Coldest Summer On Record At The North Pole

This summer is shaping up to be the shortest and coldest on record north of 80N, which is consistent with the lack of melting in the Arctic Basin over the last 2-3 weeks.

The previous coldest summer was 2013.ScreenHunter_1378 Jul. 28 19.47 COI | Centre for Ocean and Ice | Danmarks Meteorologiske Institut

About these ads

About stevengoddard

Just having fun
This entry was posted in Uncategorized. Bookmark the permalink.

43 Responses to Coldest Summer On Record At The North Pole

    • Dave N says:

      If it’s anything like this year, they have no hope of completing the route in the diagram. I’ve set a reminder for August 16th, 2016, and ordered some popcorn.

      • NoMoreGore says:

        Notice the map in the article shows The Gulf Of Mexico just below Alaska. That must be how they can make the trip. They brought the warm waters from the gulf with them.

    • John Silver says:

      It says “The trip is two years in the making” means they thought the ice situation in 2012 would last or get worse (better).
      Difficult to predict the future!

  1. tom0mason says:

    Are the rowing, sailing, sailboarding, snorkeling teams ready?
    Is blowtorch Reggie is on his way?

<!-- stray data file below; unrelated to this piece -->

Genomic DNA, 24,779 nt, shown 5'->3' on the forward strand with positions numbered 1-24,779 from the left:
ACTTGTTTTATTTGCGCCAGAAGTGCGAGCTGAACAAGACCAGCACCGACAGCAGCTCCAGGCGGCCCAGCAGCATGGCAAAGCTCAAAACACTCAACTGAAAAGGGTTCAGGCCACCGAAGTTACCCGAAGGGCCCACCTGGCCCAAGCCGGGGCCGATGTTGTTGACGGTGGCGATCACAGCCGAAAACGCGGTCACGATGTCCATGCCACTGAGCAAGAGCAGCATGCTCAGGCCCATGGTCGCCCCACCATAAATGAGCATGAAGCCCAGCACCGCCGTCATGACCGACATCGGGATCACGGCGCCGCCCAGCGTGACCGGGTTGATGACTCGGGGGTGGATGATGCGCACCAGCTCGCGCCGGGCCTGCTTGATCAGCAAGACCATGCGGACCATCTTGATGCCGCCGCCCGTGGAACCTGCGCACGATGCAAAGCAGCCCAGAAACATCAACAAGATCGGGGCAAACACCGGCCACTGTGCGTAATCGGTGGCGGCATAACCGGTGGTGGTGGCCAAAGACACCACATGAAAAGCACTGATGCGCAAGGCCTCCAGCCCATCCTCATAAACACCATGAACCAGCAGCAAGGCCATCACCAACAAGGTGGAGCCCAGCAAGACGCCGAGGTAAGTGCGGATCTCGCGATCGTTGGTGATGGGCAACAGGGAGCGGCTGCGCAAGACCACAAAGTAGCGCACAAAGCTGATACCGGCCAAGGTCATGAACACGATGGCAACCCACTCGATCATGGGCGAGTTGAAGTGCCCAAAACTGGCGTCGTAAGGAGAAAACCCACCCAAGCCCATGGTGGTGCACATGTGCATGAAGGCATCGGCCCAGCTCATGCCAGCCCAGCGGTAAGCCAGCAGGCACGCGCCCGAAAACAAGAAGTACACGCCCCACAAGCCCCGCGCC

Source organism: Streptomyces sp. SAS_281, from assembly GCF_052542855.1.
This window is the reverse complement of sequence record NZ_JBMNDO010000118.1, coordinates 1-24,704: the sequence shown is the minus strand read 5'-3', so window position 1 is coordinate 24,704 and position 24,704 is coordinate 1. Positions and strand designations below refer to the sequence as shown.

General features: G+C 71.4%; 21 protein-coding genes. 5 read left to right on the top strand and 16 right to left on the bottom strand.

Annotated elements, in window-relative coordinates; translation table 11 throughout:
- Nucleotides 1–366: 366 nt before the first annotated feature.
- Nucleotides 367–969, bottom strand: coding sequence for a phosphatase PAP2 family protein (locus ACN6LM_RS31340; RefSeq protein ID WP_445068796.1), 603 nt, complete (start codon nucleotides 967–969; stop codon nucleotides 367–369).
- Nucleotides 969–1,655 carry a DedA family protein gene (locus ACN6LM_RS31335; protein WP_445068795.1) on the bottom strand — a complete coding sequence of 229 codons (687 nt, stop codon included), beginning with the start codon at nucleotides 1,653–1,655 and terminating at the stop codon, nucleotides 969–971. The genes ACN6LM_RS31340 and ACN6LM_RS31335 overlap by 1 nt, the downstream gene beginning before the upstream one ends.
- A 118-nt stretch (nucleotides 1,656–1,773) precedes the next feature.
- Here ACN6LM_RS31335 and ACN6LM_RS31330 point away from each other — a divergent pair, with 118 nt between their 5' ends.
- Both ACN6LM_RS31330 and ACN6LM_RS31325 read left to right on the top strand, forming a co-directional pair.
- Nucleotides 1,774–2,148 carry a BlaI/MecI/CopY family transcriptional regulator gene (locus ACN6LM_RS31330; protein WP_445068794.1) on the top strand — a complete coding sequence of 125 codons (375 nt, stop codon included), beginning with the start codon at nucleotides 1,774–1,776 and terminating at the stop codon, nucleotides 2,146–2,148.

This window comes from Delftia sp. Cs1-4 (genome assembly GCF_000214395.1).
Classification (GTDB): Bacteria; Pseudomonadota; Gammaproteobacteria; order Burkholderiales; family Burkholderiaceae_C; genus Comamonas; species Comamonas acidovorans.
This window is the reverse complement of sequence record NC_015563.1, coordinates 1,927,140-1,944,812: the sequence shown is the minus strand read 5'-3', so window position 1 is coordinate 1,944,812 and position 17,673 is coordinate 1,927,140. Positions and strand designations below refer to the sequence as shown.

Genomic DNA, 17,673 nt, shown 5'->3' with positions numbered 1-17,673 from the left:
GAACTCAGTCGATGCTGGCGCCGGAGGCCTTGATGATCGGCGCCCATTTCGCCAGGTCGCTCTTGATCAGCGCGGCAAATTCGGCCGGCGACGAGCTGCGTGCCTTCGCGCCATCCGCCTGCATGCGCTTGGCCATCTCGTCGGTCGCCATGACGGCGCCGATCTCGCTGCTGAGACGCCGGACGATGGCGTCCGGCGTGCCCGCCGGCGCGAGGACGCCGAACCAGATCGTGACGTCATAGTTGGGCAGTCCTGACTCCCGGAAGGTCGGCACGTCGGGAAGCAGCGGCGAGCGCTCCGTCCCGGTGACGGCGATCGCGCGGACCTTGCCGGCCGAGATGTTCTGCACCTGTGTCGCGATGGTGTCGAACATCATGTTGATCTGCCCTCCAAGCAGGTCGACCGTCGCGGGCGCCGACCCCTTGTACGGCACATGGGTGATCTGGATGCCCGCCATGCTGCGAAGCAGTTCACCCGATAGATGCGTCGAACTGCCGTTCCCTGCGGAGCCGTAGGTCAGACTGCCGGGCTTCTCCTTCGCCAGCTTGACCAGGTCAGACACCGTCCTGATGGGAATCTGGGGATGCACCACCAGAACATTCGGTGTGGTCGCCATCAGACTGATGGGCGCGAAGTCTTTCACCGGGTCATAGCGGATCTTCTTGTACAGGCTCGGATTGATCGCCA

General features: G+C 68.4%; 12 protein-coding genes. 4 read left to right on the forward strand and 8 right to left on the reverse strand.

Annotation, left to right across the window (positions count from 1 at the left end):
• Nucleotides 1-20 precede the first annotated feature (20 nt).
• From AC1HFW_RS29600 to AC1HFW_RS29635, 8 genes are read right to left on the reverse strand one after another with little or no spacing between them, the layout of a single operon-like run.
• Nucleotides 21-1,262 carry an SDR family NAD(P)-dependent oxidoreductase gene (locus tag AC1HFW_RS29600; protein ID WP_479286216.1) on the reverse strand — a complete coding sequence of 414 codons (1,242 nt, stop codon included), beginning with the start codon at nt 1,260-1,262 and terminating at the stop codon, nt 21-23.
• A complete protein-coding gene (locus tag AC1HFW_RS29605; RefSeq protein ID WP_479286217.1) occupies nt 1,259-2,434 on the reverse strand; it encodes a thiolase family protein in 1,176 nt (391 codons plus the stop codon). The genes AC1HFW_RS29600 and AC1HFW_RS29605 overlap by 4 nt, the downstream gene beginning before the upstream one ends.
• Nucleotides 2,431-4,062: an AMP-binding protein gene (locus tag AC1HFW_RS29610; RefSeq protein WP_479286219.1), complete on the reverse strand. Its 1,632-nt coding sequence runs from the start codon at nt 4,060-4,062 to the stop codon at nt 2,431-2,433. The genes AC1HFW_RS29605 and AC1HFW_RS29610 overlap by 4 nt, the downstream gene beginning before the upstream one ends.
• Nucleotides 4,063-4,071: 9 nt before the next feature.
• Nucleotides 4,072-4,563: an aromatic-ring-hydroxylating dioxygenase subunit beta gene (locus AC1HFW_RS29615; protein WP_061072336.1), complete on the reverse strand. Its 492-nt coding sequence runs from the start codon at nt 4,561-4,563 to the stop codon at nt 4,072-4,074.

2. Toppleton Geardom says:

    Sounds like a good time to take a Northwest Passage cruise….

    Would you take a climate change CRUISE? Ship will tour melting Arctic so tourists can see polar bears in their disappearing habitat

    http://www.dailymail.co.uk/news/article-2708084/Please-change-appearance-Respected-meteorologist-receives-viewer-letter-telling-stop-wearing-dresses-fit-snugly-breasts.html

  3. Andy DC says:

    The sun is going to wave bye-bye soon and it barely got past freezing. Did Summit, Greenland get its two hours above freezing this summer?

    • geran says:

      Exactly Andy. Aug. 20, we are about two months past any help from the Sun. It moves down to help those “Down Under” folks.

      Save your firewood…..

  4. philjourdan says:

    Is Santa happy now?

  5. Daft House says:

    Well you wont post this because you only post opinions similar to your own.
    This is the text from the home page of the website you took the ‘Coldest Summer On Record At The North Pole’ graph from:
    ————————————
    ‘Since the 1970s the extent of sea ice has been measured from satellites. From these measurements we know that the sea ice extent today is significantly smaller than 30 years ago. During the past 10 years the melting of sea ice has accelerated, and especially during the ice extent minimum in September large changes are observed. The sea ice in the northern hemisphere have never been thinner and more vulnerable.’

    http://ocean.dmi.dk/arctic/index.uk.php

    ————————————

    So the website you pretend is refuting ‘Global Warming’ is saying exactly the opposite isn’t it?

    • philjourdan says:

      I gather you read no comments before making a fool of yourself?

    • Jason Calley says:

      “Well you wont post this because you only post opinions similar to your own.”

      It is not smart to start a response with an obvious lie.

      “So the website you pretend is refuting ‘Global Warming’ is saying exactly the opposite isn’t it?”